We sat, and waited, talking quietly between doctor visits, between checks on her vital statistics. Her blood pressure, pulse, respiration were monitored so closely, obsessively. It seemed ominous, dark, menacing. Doctors, kind, patient, smiling, stopped, took her pulse. Then came the bad bits, the warnings.
While explaining the catheterization procedure, which sounded awful, they had to take the precaution of explaining the risks. “As with any procedure, there is a small risk of death.” They said it so often it began to echo up and down the long, lonely hallways. I must have heard it repeated a thousand times, always with the same quiet dispassion, the same matter of fact indifference. “You could have kidney damage, a stroke, a heart attack, and there is always the possibility of death, always the case with a medical procedure." It hardly ever happens, but it might. You could be the lucky one, the big winner.
I wanted to scream, “why, if it is so unlikely, do you keep bringing it up? If she dies, and I complain you can say ‘well, we told you that might happen. You were warned, I don’t know what you are going on and on about.’” I wanted to grab her, throw her over my shoulder and run out the door, but I had no idea where the door was, and she seemed much more comfortable than I. She knew they had to say that. I knew that too, but did they have to keep saying it. It seemed everybody who walked past her little curtain tossed it out.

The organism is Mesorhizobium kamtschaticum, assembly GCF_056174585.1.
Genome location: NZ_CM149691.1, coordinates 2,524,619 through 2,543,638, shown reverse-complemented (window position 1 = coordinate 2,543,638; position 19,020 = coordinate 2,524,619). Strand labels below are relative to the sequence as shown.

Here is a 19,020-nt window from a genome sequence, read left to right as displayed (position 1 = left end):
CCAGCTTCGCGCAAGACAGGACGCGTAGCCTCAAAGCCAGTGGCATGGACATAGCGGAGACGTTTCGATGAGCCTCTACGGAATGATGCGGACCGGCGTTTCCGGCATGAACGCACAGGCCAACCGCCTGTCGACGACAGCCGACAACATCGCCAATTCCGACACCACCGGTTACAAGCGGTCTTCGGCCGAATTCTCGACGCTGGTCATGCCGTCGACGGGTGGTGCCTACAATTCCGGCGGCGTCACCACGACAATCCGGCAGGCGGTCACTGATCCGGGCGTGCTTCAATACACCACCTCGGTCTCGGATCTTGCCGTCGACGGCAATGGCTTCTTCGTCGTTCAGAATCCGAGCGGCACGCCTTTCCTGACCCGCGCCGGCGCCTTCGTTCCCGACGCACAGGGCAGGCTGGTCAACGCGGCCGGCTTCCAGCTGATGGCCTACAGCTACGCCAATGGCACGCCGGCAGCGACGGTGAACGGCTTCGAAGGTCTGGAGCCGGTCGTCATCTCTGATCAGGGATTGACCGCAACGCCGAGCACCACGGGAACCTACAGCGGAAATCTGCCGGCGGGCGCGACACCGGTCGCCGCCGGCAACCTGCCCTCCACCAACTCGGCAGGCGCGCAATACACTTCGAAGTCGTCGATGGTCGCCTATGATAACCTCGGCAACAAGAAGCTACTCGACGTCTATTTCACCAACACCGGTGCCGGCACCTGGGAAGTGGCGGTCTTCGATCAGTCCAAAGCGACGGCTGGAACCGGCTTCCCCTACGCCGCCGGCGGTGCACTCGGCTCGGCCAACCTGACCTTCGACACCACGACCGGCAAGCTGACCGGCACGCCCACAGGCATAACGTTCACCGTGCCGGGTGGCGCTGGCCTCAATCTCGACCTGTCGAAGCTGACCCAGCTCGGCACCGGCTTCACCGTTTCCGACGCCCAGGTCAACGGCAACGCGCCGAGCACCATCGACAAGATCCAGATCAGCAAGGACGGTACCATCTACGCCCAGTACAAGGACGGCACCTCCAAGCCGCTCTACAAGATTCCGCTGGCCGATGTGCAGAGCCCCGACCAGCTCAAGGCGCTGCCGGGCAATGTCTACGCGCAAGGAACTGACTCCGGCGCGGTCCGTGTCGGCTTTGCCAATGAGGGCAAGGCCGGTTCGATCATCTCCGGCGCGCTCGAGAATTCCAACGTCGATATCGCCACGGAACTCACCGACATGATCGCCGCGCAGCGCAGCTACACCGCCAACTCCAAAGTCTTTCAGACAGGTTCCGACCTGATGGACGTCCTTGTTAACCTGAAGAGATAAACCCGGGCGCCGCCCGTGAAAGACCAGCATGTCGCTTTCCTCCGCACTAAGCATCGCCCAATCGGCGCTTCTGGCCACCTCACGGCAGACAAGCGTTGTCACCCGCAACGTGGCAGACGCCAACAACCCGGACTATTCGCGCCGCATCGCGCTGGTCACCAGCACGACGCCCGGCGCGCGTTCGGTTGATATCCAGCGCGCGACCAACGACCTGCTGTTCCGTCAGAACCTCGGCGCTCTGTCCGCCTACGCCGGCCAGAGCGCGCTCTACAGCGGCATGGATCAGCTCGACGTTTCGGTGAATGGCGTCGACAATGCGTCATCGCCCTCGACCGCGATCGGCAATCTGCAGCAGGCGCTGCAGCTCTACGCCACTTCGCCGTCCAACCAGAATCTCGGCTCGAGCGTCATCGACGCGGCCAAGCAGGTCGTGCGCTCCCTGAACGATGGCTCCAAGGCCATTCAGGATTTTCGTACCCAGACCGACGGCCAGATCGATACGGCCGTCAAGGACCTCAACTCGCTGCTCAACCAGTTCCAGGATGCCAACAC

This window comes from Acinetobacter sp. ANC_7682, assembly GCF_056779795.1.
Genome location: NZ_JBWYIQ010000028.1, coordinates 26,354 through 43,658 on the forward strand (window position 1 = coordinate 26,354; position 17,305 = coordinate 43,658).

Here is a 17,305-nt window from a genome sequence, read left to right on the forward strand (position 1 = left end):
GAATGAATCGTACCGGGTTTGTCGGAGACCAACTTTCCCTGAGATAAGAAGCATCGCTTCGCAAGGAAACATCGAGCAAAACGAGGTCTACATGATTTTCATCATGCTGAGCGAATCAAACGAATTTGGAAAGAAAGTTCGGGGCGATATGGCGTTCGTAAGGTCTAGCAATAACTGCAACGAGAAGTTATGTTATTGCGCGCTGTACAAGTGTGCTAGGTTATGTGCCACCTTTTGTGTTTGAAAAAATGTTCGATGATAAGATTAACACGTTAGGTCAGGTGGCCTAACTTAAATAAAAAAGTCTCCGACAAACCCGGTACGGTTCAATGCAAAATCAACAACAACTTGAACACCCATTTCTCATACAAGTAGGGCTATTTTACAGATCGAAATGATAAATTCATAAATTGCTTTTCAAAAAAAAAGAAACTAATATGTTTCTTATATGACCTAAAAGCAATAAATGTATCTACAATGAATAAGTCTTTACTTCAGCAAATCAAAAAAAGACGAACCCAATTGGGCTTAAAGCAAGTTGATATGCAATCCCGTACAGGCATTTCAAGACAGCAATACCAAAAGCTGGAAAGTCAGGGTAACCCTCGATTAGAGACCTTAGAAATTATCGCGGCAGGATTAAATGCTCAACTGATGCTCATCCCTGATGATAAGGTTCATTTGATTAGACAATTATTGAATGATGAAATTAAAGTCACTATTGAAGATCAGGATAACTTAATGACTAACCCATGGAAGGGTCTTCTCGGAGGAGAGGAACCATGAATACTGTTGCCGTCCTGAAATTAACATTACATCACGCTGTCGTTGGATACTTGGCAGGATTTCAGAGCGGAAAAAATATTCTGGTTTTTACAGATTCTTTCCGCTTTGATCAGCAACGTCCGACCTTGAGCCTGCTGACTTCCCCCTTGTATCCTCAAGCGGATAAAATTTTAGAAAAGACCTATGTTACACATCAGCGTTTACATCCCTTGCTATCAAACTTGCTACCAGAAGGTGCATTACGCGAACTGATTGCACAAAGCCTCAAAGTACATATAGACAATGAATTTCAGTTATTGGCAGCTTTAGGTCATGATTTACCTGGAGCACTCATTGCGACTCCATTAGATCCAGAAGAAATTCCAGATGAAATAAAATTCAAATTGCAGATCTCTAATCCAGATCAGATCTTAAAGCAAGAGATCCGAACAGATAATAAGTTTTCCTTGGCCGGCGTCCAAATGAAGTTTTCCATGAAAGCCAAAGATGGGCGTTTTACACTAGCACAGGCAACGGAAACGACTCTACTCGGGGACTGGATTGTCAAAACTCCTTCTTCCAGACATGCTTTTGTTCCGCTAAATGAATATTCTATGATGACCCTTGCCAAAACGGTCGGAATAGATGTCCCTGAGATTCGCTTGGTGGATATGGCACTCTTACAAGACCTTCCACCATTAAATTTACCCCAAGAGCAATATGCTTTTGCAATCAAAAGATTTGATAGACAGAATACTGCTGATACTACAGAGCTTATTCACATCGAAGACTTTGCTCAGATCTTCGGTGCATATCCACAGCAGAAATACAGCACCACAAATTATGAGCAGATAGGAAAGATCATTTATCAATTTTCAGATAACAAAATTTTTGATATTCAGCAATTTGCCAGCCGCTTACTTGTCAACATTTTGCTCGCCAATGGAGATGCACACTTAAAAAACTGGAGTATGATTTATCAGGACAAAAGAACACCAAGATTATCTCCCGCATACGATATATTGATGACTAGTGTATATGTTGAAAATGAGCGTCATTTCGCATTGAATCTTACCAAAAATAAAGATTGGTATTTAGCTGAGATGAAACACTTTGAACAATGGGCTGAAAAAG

“Would you like some more water? It might be your last.”
It must have shown on my face, because when they took her away to have her catheterization she looked at me in a way that I had seen a hundred times, a way that said “you worry too much, you let things bother you too much. There are happy endings.”
“Don’t worry, I’ll be ok.” I told her, I tried to make it sound like a joke, but not really sure how well I pulled that off. She squeezed my hand.
“I know, and so will I.” she said.
In what had to be the longest forty five minutes of my life I waited, and wandered, I typed out an 800 word blog post, on my phone, my thumbs were flying, my mind was occupied, and it was better than staring at the clock, alone with my thoughts. Eventually, they took me to a small room where a doctor told me she was through, no stints, some plaque buildup, but nothing alarming. I would be taken back to see her when she was ready.
I have never seen a more beautiful sight. My wife trying to eat apple sauce using only her left hand, I wanted to laugh, and I wanted to cry, but I just smiled, and kissed her on the top of her head. Then I fed her the rest of the apple sauce. She wanted to cry because she had food, and Diet Coke.
They let her go home at 9:00 that night. On the way home she said, “I’m sorry for putting you through all of this.”
“You look fantastic,” I didn’t know what else to say. I didn’t know how to say anything else. I was so relieved words got lost looking for the way out. I smiled and patted her hand, and drove her home. Two days can be an eternity.
Because of her problems, indefinable though they were, they told her to see a preventative care cardiologist, and she will, she has a new prescription, and she is faithful about taking it every day. The story is not over, I like to think it is only beginning.